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Avoiding Problems with Vendor Management

written by: Jennifer Daniels • edited by: Carly Stockwell • updated: 12/20/2013

One of the biggest problems that can come up in a project is difficulties with vendors or contractors. Learn some rules to follow when working with vendors in order to avoid issues.

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    Avoiding Problems with Vendor Management Project Managers have enough on their plate without having a vendor issue throw their project off the rails. But all to often, this can be the fatal flaw in an otherwise ideal plan. The fact is, vendors and contractors are consistently at the heart of the problems project managers face. In order to run a successful project, it becomes crucial that the PM understands how to effectively monitor vendors and contractors and solve problems before they start.

    The issues that do come up are not always the fault of the vendor. There are many problems that can be avoided altogether through effective communication. The PM should understand the risks of relying on a vendor or contractor and takes steps to avoid the worst possible outcome. There are a few rules you can follow to avoid some of the most common problems that come up.

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    Don't Rely on Status Reports

    One of the worst steps a project manager can take when interacting with vendors is to simply rely on status reports. These reports provide only a glimpse of what is really happening. Further investigation is necessary to gain a proper understanding of the process. In other words, managers need to ask for status updates, but also determine for themselves where the project sits. This may mean more leg work for the manager, but it can help to guarantee on-time delivery.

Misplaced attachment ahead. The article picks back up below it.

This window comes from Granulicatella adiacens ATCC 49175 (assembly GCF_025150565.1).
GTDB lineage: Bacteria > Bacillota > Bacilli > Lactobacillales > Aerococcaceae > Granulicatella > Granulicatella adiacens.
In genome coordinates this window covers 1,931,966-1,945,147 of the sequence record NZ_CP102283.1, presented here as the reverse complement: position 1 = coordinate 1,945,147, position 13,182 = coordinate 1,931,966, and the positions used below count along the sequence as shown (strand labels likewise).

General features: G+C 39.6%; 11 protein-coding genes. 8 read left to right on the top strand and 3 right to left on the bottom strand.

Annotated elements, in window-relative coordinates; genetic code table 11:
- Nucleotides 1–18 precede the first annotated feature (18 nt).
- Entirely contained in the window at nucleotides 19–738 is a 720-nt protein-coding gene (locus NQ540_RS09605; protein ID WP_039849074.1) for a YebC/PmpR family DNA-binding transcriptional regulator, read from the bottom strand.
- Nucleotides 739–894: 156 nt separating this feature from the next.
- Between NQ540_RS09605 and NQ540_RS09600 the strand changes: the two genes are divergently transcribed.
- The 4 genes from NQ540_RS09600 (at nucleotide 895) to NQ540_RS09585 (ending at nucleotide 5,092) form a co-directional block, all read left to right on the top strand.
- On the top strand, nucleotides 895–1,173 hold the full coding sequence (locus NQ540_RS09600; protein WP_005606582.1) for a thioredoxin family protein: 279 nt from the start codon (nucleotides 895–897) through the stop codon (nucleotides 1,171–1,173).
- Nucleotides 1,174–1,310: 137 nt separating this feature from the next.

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    Give Excellent Requirements

    Don't assume. When working with a new vendor or one that you've worked with many times before, it's incredibly important to have all of the requirements laid out on the table at the start of the project. The project manager's mistake is not providing a full set of requirements that provide a clear understanding of what needs to be done, what the final product should be, and when it is due. Spelling it out to the vendor or contractor may seem like you don't trust them even if you've worked with them in the past. However, by doing so, you can reduce the risk that come when a vendor says, "I didn't know that." Unclear or incomplete requirements are one of the biggest issues managers face.

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    What You Can Do

    There are some simple steps project managers can take that will improve the overall outcome of any relationship with a vendor.

    Consider these:

    • Set up verification milestones that align with payments. This provides a clear understanding of where the project needs to be at each step in the process.
    • Align your expectations for vendors with the expectations your customers have. If you do not work with the very best professionals, you may be unable to meet customer demands.
    • Know when it is time to move on. Don't keep working with a company or organization that cannot meet goals. You are simply setting your business up to struggle in the long-term.

    Overall, proper vendor management can minimize the risks of any project going wrong. This does take some amount of time and effort to build successful relationships with vendors, but it is worth it for the health of your project.

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